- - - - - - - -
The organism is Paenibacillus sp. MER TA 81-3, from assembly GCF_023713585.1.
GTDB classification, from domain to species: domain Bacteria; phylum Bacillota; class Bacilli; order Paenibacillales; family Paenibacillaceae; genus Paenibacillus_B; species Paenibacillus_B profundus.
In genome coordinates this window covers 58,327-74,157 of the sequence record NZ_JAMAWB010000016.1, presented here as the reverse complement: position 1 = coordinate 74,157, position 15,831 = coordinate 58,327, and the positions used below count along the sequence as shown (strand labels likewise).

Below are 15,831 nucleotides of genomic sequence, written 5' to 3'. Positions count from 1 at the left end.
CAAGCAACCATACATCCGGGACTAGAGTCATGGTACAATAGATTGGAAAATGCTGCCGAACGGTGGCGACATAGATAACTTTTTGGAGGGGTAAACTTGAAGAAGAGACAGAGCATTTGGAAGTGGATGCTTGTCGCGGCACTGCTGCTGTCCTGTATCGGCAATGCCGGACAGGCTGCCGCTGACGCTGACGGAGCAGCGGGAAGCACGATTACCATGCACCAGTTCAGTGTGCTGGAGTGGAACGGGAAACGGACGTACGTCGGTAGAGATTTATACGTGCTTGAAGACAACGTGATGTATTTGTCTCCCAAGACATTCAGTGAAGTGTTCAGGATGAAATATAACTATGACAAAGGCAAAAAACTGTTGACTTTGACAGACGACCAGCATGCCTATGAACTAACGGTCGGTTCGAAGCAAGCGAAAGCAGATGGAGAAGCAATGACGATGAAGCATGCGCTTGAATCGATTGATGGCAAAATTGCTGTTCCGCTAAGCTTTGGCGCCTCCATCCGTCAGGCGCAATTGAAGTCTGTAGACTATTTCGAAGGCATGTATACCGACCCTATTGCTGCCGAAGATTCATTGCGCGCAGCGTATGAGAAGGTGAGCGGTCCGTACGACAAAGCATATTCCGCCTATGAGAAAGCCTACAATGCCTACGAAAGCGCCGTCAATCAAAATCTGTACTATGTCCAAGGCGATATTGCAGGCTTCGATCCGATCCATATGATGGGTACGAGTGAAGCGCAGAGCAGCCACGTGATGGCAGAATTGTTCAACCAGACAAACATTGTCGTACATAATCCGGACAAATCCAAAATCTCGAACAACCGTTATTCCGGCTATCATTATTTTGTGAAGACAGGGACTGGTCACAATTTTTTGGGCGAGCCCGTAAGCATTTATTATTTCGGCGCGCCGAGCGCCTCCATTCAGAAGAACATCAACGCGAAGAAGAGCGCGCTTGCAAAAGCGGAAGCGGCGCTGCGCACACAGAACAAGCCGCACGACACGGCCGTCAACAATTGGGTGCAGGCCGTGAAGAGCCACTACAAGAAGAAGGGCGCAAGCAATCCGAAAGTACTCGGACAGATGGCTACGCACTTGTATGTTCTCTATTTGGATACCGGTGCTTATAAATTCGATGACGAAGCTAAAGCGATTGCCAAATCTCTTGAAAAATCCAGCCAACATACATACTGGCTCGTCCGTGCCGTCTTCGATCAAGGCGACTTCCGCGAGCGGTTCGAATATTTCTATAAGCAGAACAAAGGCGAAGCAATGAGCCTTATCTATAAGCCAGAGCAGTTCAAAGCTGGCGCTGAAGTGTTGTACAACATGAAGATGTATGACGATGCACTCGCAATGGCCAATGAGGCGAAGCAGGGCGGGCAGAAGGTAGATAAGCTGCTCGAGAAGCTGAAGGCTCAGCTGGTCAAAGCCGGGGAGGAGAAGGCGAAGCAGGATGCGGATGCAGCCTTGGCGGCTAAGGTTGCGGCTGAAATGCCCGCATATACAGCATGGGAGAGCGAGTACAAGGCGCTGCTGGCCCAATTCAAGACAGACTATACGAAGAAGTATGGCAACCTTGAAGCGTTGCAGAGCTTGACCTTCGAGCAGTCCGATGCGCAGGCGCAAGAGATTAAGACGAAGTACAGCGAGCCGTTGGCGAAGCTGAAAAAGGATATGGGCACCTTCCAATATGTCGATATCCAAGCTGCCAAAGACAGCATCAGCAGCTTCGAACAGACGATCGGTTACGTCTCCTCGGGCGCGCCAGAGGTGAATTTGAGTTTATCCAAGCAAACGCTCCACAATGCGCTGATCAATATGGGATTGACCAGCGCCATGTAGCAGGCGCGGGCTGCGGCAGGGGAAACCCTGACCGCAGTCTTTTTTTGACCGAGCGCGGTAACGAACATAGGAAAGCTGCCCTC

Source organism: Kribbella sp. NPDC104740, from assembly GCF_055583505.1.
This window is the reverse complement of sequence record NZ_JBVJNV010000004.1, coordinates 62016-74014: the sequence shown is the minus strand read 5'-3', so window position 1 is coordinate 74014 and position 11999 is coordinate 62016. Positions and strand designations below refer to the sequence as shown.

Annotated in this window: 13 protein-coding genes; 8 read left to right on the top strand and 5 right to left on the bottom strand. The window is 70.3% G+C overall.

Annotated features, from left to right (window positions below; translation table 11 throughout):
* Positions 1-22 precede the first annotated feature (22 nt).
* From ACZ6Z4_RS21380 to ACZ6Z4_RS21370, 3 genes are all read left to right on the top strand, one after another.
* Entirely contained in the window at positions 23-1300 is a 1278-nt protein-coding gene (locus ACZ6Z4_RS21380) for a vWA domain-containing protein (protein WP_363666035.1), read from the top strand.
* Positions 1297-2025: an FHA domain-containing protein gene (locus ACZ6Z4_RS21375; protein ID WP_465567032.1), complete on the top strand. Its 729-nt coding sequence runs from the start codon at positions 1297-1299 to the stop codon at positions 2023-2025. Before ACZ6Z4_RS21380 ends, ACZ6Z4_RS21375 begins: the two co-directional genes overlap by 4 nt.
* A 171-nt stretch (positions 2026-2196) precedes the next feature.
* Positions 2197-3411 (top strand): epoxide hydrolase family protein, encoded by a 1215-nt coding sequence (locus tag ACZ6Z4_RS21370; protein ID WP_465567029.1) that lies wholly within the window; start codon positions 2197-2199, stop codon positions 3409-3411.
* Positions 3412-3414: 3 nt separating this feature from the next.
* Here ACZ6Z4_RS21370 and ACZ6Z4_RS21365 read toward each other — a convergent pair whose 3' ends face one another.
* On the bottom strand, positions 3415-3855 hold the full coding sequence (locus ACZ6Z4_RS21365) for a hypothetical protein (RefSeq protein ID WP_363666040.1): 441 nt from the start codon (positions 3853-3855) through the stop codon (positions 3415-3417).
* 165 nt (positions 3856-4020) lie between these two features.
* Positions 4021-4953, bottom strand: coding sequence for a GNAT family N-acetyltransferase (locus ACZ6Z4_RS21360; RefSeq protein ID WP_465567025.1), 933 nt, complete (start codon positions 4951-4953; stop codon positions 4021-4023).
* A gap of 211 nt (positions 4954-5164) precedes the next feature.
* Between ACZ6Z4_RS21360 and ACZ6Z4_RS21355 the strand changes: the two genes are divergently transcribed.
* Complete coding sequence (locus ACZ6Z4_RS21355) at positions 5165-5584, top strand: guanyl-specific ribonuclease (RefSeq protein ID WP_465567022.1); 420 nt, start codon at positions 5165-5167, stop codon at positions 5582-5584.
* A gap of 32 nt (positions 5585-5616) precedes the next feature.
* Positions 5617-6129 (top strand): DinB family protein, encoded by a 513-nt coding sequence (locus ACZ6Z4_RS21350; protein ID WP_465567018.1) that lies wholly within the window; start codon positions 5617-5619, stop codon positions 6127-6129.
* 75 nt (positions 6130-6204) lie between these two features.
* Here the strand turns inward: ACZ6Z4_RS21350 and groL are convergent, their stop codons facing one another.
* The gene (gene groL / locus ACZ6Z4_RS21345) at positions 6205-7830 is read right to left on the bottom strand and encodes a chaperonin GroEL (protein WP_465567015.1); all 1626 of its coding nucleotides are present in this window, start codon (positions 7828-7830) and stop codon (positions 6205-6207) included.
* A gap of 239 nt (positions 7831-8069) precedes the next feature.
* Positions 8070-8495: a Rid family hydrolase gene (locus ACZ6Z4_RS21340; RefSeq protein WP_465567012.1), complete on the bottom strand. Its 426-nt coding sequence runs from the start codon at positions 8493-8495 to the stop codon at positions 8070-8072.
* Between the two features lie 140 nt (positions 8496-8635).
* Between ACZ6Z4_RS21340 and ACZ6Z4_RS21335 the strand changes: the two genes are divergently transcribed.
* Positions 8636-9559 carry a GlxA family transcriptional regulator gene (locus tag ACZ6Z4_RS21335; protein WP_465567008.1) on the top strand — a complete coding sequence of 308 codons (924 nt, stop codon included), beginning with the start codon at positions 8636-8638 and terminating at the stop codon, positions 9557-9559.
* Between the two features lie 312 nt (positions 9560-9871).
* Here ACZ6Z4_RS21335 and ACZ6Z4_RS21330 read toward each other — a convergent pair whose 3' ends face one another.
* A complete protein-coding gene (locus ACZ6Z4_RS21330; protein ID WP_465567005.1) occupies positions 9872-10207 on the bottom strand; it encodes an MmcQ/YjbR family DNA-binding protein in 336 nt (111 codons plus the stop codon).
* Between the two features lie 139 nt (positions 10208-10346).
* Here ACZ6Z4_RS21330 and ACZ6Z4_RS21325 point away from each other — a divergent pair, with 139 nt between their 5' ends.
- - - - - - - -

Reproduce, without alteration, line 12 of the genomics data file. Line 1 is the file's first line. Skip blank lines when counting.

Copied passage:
* Entirely contained in the window at positions 23-1300 is a 1278-nt protein-coding gene (locus ACZ6Z4_RS21380) for a vWA domain-containing protein (protein WP_363666035.1), read from the top strand.